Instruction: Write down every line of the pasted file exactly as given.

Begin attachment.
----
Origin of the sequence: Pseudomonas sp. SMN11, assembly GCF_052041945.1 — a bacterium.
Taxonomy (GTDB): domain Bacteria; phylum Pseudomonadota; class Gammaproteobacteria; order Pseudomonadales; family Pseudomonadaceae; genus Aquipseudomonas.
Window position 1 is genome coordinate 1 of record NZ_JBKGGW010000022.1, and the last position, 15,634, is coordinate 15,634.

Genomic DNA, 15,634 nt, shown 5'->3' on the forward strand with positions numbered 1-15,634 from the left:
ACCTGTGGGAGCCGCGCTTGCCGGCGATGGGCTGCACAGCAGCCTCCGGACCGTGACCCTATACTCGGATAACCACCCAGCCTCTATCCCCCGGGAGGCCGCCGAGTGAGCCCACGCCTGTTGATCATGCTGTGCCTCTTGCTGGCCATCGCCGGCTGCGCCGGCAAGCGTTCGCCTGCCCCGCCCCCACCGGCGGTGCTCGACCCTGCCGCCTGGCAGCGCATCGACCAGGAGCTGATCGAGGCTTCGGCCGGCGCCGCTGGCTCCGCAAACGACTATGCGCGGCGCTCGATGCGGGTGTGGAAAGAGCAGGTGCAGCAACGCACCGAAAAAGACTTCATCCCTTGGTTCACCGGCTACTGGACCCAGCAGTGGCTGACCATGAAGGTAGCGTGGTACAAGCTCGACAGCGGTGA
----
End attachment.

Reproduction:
Origin of the sequence: Pseudomonas sp. SMN11, assembly GCF_052041945.1 — a bacterium.
Taxonomy (GTDB): domain Bacteria; phylum Pseudomonadota; class Gammaproteobacteria; order Pseudomonadales; family Pseudomonadaceae; genus Aquipseudomonas.
Window position 1 is genome coordinate 1 of record NZ_JBKGGW010000022.1, and the last position, 15,634, is coordinate 15,634.

Genomic DNA, 15,634 nt, shown 5'->3' on the forward strand with positions numbered 1-15,634 from the left:
ACCTGTGGGAGCCGCGCTTGCCGGCGATGGGCTGCACAGCAGCCTCCGGACCGTGACCCTATACTCGGATAACCACCCAGCCTCTATCCCCCGGGAGGCCGCCGAGTGAGCCCACGCCTGTTGATCATGCTGTGCCTCTTGCTGGCCATCGCCGGCTGCGCCGGCAAGCGTTCGCCTGCCCCGCCCCCACCGGCGGTGCTCGACCCTGCCGCCTGGCAGCGCATCGACCAGGAGCTGATCGAGGCTTCGGCCGGCGCCGCTGGCTCCGCAAACGACTATGCGCGGCGCTCGATGCGGGTGTGGAAAGAGCAGGTGCAGCAACGCACCGAAAAAGACTTCATCCCTTGGTTCACCGGCTACTGGACCCAGCAGTGGCTGACCATGAAGGTAGCGTGGTACAAGCTCGACAGCGGTGA